Tuesday, August 26th, 2014
Photos by Rob Lewis, rob-lewis.ch/
By Sam Willett
Moving to a big city can come with struggles, whether it involves stuffing all your belongings into tight spaces or finding a moving crew to hoist everything up several flights of stairs. When Till Könneker relocated to Bern, Switzerland, he experienced these issues, but his main concerns lied in the organization of his new bachelor loft. Using his education in classical graphic design and mantra of "freedom without boundaries," he blueprinted his first furniture concept–The Living Cube–and aimed to halt desperate, space-saving household sacrifices like using your oven as a shoe rack or bathroom as a personal office.
A sleek organizer that compresses almost 10 pieces of furniture into one effective design, The Living Cube offers shelving for a flat-screen TV, your favorite collection (for Könneker, his records), clothing, and shoes. Consumers can save additional space by ditching their bed frame and nightstand and sleeping atop the cube. Depending on the model, it can also be expanded with an interior "new room" able to take on numerous forms, such as dark room, children's playroom, or additional storage space.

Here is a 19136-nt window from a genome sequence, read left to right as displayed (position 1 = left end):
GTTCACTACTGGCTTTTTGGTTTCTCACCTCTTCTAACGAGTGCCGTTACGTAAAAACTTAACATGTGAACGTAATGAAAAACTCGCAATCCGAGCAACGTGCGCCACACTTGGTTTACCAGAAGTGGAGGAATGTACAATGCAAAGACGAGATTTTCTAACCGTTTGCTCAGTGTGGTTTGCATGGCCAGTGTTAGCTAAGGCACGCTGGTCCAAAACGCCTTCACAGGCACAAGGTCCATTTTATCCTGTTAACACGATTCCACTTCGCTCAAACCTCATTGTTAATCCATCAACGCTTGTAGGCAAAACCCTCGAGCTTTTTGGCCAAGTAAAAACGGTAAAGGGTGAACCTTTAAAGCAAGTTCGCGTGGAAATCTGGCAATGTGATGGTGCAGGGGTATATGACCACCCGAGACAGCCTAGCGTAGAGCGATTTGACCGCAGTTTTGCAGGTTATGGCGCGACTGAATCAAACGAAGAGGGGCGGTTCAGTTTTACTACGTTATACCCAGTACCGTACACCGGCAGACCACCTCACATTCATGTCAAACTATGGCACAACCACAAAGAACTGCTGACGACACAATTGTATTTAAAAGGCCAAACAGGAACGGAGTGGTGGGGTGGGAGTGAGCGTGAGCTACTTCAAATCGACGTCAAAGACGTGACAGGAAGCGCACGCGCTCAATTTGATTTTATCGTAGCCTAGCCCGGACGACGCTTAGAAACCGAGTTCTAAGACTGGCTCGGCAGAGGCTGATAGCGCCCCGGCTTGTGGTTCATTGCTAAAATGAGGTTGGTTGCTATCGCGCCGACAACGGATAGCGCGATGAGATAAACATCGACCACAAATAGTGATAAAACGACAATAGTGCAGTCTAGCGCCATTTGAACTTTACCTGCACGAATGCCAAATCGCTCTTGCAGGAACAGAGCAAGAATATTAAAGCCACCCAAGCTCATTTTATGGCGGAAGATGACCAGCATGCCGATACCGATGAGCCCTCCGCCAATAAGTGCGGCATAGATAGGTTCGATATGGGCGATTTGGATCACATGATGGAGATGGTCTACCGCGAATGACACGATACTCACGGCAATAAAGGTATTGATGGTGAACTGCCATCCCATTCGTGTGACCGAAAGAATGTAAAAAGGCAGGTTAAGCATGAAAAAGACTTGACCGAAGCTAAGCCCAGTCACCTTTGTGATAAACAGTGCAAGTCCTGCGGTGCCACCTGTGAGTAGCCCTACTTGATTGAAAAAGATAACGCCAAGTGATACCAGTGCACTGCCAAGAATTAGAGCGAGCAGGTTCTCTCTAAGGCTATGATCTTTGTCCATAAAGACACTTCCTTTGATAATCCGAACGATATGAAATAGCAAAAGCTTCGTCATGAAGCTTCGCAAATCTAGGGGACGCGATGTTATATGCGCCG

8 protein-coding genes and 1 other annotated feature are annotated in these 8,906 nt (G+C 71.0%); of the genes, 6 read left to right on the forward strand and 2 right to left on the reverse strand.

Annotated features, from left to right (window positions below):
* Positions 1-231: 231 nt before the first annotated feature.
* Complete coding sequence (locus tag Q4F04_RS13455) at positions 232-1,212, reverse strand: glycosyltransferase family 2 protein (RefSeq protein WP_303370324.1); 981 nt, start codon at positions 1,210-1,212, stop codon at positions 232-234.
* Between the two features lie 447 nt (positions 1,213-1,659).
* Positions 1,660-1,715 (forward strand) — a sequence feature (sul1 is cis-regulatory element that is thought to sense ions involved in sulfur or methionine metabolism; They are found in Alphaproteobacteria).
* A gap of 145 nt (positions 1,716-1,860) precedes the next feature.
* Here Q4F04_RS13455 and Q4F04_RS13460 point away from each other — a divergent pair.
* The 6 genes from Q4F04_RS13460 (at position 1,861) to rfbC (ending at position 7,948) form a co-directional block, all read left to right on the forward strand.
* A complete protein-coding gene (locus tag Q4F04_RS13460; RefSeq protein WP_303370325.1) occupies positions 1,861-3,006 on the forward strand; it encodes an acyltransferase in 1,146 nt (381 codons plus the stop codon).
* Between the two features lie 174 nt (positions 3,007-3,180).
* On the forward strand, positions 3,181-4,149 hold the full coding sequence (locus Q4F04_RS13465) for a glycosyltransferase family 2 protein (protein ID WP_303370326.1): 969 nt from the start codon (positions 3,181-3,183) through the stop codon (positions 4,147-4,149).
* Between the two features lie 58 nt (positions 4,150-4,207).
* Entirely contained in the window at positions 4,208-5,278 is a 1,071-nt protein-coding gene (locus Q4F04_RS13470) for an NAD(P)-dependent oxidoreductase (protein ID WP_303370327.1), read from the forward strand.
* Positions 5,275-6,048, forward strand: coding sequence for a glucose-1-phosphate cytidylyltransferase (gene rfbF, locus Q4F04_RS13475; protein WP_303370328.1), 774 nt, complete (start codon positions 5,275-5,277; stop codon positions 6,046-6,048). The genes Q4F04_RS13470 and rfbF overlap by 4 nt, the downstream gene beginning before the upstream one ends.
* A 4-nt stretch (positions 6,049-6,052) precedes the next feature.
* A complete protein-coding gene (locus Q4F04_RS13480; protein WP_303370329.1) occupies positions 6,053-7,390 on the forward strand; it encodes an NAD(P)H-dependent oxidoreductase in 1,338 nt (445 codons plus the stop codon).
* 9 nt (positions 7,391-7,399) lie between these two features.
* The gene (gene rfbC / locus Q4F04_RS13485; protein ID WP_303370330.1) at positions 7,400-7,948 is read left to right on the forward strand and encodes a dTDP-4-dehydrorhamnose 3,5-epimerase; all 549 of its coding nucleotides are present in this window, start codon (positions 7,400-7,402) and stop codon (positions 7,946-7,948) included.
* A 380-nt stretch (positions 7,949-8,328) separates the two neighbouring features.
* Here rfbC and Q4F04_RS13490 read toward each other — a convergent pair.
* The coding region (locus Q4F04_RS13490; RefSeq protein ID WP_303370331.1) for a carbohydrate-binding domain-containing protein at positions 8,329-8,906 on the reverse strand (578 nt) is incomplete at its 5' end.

According to Könnneker, the best consumers for his product are those who reflect his initial struggles and imaginations. "People who like timeless and functional design," he says. "People who want to bring structure to big rooms or functionality and efficiency to small ones. People who want to create more with less."
Yet despite the seemingly big potential for his product in tightly packed urban areas, its burgeoning popularity came as a shock to Könneker. “I never had the intention to build more cubes than mine— never an intention to build a business out of this,” he says.“My cube solved a personal need, so I thought that was it.” Now, he and a small team have expanded his prototype into a full-fledged furniture line, spanning numerous feature variations and sizes.